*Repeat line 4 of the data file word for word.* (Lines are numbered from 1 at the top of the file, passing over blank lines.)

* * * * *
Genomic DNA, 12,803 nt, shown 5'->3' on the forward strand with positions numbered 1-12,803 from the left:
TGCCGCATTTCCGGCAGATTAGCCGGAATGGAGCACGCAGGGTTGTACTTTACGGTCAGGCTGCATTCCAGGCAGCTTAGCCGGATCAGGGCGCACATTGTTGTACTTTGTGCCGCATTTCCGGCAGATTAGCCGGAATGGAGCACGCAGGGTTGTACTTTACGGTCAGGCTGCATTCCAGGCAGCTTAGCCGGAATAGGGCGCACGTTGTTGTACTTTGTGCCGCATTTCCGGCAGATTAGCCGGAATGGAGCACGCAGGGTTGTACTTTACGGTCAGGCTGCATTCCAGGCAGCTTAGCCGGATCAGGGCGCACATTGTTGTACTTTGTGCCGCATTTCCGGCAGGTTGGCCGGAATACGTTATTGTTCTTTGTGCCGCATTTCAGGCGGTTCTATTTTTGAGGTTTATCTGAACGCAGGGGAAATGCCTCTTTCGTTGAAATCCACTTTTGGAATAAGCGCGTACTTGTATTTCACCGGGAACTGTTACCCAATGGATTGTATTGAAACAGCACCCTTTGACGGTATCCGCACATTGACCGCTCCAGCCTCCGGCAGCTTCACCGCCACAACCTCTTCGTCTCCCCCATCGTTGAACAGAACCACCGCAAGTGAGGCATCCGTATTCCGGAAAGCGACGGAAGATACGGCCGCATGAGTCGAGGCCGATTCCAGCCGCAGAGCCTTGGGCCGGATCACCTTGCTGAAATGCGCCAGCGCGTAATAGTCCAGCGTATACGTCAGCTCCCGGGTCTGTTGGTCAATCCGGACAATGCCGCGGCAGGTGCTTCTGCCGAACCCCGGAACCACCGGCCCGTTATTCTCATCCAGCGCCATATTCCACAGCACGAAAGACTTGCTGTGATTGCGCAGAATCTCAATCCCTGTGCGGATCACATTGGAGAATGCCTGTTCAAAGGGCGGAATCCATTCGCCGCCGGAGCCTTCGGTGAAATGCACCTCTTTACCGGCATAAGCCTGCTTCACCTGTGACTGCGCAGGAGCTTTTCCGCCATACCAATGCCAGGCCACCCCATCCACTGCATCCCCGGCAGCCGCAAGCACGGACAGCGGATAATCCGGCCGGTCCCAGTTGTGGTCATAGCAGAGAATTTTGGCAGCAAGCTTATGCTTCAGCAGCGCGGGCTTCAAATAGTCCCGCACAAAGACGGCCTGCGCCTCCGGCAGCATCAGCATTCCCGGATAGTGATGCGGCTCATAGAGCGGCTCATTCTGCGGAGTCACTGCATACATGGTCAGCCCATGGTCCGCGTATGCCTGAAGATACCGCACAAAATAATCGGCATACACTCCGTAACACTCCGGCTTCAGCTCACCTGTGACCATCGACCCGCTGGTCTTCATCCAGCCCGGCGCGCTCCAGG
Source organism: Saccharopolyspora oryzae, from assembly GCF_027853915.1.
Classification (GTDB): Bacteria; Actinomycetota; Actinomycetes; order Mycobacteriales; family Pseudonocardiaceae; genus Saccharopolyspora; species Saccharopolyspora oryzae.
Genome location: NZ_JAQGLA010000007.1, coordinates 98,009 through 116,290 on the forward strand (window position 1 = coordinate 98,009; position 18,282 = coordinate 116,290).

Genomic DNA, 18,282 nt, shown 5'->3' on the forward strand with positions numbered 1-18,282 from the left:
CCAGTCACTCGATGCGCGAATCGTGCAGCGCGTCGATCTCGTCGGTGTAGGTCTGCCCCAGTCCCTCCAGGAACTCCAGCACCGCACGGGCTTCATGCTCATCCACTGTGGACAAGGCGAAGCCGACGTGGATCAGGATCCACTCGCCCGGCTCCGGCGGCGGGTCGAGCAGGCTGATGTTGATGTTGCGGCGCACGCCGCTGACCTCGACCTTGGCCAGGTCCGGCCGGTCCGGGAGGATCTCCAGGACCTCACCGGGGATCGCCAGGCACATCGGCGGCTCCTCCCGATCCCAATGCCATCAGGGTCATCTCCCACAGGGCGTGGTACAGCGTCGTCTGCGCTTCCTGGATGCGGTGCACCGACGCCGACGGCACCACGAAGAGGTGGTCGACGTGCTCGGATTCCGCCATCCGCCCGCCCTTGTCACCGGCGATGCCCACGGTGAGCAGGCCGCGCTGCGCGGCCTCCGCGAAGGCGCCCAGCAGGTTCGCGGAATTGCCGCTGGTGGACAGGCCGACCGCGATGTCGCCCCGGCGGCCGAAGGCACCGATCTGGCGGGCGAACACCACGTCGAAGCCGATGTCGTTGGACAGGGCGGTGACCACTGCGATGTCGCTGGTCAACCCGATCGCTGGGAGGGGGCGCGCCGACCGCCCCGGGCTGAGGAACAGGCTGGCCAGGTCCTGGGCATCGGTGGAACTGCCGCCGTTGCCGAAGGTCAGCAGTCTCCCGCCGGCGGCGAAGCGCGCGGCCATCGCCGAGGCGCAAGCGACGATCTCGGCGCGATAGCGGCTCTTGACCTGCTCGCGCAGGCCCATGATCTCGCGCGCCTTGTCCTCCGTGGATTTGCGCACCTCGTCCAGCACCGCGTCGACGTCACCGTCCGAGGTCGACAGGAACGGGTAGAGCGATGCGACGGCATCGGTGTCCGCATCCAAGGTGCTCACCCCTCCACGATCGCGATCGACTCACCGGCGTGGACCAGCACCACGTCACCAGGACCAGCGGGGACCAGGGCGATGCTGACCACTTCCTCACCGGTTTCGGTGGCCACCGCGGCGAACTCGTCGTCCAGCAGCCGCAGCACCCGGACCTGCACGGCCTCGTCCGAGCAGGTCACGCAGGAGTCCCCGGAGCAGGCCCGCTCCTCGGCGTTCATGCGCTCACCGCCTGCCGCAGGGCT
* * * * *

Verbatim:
Classification (GTDB): Bacteria; Actinomycetota; Actinomycetes; order Mycobacteriales; family Pseudonocardiaceae; genus Saccharopolyspora; species Saccharopolyspora oryzae.